The only time I cried during my tours in Vietnam was in a hotel bathtub in Bangkok. I ordered a basket of fruit and several liters of icy beer. I drew a bath and sat alone drinking, watching the water turn murky orange. I drank more, emptied the bath, and refilled it. This time the water remained clearer tinged only slightly by the humus color of the jungle floor. I stared at my feet, hard and callused, marked by the places they had carried me, the fading gouge of a fragment wound on my right shin and the raised gash of a recent gunshot to my hip. It was an insignificant wound, but the scar was livid purple against my white skin, and appeared huge, refracted through the jungle-colored water.
Lying in that air-conditioned room in a strange city, I began to cry.
Once I started crying, I could barely stop. This was in April of 1968. I had gone to Bangkok for "Rest and Recreation."
By June of that year, I was a veteran of one tour in Northern I Corps. I was a Recon Marine, leader of a six-man team based at Quang Tri. We conducted long-range reconnaissance patrols, clandestinely locating elements of the North Vietnamese 320th and 324B Divisions. Inserted by helicopter deep in the mountains, we would remain for days or weeks. Sometimes we were successful, finding the North Vietnamese soldiers and reporting their location and activities. Other times, they found us. I completed thirty-four missions, then extended my tour of duty an additional six months. As a reward, I was granted thirty days leave.
My parents met me at the airport seventy-two hours after I finished a patrol in the Ba Long valley. The drive home was long, the conversation sporadic and faltering. It was the week of the Fourth of July. My family decorated the house with patriotic bunting and arranged a party. Friends and neighbors waited to celebrate my homecoming. When I arrived, they gathered on the front lawn, sitting on patio furniture fanned out around a keg of beer.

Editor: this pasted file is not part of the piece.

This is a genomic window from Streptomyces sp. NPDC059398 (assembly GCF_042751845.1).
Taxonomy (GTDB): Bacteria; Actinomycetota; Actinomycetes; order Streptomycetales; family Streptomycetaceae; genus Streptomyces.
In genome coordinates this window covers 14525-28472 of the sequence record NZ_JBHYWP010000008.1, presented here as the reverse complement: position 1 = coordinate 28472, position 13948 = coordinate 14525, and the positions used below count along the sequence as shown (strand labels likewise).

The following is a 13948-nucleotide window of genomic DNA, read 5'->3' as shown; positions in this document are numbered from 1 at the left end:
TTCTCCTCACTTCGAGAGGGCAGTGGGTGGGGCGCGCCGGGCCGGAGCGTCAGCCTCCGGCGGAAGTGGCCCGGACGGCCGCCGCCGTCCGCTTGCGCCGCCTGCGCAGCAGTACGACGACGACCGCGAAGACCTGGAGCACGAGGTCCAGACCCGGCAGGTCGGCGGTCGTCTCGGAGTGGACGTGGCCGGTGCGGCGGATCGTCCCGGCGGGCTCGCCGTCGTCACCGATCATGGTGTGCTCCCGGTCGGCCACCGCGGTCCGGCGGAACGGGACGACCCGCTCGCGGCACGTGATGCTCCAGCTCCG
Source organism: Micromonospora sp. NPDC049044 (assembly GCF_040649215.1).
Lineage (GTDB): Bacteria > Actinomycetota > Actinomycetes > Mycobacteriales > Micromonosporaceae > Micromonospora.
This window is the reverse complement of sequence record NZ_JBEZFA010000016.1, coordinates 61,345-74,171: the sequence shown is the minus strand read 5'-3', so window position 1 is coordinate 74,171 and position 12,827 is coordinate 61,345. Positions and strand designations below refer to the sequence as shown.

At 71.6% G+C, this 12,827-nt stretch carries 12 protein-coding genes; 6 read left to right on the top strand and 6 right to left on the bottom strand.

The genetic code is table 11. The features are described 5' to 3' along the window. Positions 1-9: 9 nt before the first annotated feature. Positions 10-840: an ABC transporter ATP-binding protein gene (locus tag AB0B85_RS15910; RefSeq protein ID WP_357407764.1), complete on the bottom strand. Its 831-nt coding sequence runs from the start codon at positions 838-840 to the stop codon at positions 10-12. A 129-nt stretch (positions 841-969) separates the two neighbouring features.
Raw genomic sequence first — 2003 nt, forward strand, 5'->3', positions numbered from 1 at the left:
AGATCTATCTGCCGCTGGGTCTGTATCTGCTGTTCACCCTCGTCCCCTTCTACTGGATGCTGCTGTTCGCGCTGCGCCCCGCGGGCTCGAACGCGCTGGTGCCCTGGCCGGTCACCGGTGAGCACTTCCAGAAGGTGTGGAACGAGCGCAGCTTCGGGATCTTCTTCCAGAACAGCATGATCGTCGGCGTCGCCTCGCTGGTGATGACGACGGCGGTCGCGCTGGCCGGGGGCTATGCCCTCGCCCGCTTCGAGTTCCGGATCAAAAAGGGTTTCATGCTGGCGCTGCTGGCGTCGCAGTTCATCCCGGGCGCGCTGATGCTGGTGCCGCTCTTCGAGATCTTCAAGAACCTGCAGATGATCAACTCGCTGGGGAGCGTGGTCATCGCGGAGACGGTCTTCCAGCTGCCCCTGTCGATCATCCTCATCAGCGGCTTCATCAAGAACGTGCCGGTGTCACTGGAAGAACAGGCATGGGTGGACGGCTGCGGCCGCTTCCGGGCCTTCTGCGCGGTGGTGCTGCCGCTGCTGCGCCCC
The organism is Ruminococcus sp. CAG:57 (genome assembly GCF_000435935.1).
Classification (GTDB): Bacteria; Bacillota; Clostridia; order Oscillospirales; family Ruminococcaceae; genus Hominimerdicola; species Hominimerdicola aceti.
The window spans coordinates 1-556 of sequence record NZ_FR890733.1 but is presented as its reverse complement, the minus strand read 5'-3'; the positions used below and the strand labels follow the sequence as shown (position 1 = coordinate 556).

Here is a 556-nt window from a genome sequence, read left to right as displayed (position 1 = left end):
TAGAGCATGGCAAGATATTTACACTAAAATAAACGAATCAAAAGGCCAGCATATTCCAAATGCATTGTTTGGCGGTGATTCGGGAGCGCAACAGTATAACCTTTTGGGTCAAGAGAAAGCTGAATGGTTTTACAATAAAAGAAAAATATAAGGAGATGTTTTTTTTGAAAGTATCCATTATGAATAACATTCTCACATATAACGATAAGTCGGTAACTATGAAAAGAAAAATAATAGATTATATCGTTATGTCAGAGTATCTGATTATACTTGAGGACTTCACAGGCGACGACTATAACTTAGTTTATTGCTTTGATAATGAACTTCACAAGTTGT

After the hugs and the handshakes, I sat silently under their scrutiny. They stared at my leanness; the bush cuts on my hands, the jungle-rot scars on my forearms, the big watch on my skinny wrist. They stared at my ribbons and jump wings. They watched me drink beer and chain-smoke. They asked questions about the strategy and morality of the war and asked for stories from the war. I don't remember what I told them.
Some neighborhood kids lit firecrackers under my chair. I didn't flinch or dive for the ground. I remained still except for a slow and deliberate pivoting of my head, scanning the area. First I examined the semi-circle of surprised faces and laughing children, then the street with its neat colonial homes and finally gazed over the roofs and treetops, my eyes fixed on a point of horizon. The welcoming committee appeared distressed and excused themselves, leaving crumpled beer cups and red, white, and blue napkins scattered across the yard.
That night, unable to sleep, I gathered a poncho liner, a pistol, a handful of Darvocet, and a quart of my Father's scotch. I went to the backyard, took some Darvocet, drank the scotch, stowed the pistol in my pants, and curled up under the poncho liner.
I woke to the sound of power mowers. We lived on a circle, backyards adjoining, forming several acres of common lawn. It was a Saturday, and each Saturday morning the grass was mowed. My father had already completed our yard, cutting a neat rectangle around the place I slept. I got up and went to my bedroom. From the upstairs window, I could see the body-bag-sized patch of matted, tangled grass, its borders delineated as perfectly as a cemetery plot in the expanse of freshly clipped lawn. No one mentioned it, but it grew nearly a foot during the month I was home, and I stayed quietly drunk until it was time to leave.
My parents were concerned and confused. I wanted to talk with them, but sensed I hadn't the words. And if I had, I doubted they wanted to hear them. I couldn't tell them that the front yard of their house seemed as threatening as an ambush site, nor could I admit I was secretly pleased when the firecrackers burst under my chair. The imitation gunfire comforted me in that strange place and brought me back to a truer home; familiar terrain, where I found solace sleeping on the ground with a pistol nestled in my pubic hair. It seemed a terrible but fair bargain. I was returning to Vietnam because there was nowhere else to go.
I was vaguely aware of the dissolution of the person I had been, and suspected the impossibility of comprehending what I had become. I understood only one thing, discerning it as clearly as the rectangular plait of grass growing snarled and wild amid that pristine lawn. I knew where I belonged and found cruel comfort there.